Mental Health and Listening to News

I used to be gung-ho about listening to the news and making sure that others listened to the news as well. That deep desire to listen to the news drove me toward a highly successful speech and debate career in high school,[1]  among other things.

However, in light of recent events in my life, I’ve needed to reevaluate my attitude towards listening to the news. You see, I’ve gone through some difficult things lately, and during these difficult times the last thing I wanted to hear was more bad news for half an hour every night.

So what is it? Should I (and we) avoid the news like I have sometimes done recently, or should I (and we) closely follow the news, no matter what?

I do think that it is still important to listen to the news; however, I do not think that news should be listened to at the expense of one’s own mental health.

It is important to listen to the news because we should know what is going on with our cities, states, countries, and the entire world. By listening to what is going on around us, we can (hopefully) make informed decisions in our own lives and in cases where the lives of others could be affected.[2]  It can give us wise information on how we vote, on which parts of our cities and states are particularly rough, and on what the appropriate clothing is considering the weather outside. Clearly, we gain a great deal of value by listening to the news.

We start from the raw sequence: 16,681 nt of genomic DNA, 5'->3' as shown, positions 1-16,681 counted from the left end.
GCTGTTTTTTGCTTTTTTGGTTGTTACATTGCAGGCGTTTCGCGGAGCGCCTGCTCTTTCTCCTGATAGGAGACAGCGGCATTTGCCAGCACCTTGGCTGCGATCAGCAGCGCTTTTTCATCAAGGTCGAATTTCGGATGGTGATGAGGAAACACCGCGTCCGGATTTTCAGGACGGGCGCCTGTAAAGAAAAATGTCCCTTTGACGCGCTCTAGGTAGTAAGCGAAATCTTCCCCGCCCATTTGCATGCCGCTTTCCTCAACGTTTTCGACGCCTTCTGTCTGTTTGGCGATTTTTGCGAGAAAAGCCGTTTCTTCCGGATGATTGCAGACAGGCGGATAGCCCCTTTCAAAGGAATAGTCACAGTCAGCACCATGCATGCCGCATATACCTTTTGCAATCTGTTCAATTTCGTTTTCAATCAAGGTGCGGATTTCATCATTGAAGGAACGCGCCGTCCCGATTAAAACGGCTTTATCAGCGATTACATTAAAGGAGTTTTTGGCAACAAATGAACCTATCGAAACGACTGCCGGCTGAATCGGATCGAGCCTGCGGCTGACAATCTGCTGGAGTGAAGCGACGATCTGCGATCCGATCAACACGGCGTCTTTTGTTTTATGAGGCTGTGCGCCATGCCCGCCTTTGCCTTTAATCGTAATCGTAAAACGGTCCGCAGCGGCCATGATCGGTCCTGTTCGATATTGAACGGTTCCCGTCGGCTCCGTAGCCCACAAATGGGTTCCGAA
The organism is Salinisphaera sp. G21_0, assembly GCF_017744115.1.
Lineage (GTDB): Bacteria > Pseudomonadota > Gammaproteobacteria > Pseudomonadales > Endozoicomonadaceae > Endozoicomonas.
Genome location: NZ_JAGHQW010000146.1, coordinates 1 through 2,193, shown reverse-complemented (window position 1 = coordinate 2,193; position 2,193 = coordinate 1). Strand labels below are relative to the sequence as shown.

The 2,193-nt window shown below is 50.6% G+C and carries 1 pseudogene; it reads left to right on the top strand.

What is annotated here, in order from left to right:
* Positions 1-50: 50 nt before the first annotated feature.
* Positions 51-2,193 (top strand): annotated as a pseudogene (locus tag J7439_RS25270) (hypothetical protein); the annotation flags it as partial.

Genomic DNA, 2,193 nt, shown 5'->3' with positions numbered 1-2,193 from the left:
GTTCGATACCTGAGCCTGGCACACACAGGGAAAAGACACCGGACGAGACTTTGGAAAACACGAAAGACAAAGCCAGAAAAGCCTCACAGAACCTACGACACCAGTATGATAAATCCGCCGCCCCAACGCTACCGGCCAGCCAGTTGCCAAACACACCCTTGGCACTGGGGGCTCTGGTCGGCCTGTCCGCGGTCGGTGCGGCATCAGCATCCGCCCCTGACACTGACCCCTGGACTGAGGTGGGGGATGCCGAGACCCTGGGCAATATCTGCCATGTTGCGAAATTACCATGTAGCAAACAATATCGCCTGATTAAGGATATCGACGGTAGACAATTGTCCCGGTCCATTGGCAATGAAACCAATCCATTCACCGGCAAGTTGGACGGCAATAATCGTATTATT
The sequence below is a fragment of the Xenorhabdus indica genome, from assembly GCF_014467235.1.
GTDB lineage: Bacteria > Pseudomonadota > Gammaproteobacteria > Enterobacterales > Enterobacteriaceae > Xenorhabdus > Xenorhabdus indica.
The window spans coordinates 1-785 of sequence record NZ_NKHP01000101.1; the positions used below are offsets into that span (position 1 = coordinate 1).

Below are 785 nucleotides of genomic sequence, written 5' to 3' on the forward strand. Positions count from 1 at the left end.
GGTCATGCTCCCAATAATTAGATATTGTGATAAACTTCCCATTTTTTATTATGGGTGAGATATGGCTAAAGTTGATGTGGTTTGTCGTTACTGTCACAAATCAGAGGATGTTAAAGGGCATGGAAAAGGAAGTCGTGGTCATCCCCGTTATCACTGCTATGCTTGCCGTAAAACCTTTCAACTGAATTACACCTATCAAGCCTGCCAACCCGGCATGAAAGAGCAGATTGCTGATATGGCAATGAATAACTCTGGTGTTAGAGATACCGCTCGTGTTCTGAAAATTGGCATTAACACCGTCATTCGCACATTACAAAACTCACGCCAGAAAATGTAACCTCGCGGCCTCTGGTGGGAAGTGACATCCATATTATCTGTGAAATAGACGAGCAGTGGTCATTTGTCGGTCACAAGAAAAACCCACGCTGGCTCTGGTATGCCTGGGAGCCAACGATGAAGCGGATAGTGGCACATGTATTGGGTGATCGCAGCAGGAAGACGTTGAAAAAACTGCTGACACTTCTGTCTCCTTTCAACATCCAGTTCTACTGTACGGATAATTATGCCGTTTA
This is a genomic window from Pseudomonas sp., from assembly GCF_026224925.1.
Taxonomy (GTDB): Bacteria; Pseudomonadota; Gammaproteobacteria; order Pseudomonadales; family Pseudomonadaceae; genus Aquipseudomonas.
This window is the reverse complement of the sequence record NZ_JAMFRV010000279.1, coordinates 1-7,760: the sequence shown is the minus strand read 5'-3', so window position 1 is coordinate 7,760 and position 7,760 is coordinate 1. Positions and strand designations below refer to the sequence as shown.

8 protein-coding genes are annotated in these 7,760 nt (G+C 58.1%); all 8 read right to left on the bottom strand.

However, speaking from personal experience, that value of listening to the news is lost when we are mentally exhausted. Indeed, in my personal life in recent months, I’ve dealt with both of my dad’s parents being sick (one of them passed away); on a number of occasions during this time (especially when I spent a full day trying to help my grandparents), I would just tune out of the news on the television and not really absorb the information being given to me. And if I, a news nut, tune out when trying to listen to the news when I’m mentally exhausted, that’s a sign that we should all not invest much time in the news when we are mentally exhausted.

Furthermore, speaking from what I’ve seen friends and family experience, the value of listening to the news is also lost if a news story triggers emotions related to a past traumatic event in their lives.[3]  When the emotions triggered by an event are so big that you struggle to listen to the news, then maybe that’s a sign to change the channel for the time being.

Yes, the news is valuable. But the news is not so valuable that we should ignore our own mental health. Especially considering the fact that you can read news stories two or three days after they appear on television, it’s more than okay to wait those few days and then read the news at that time.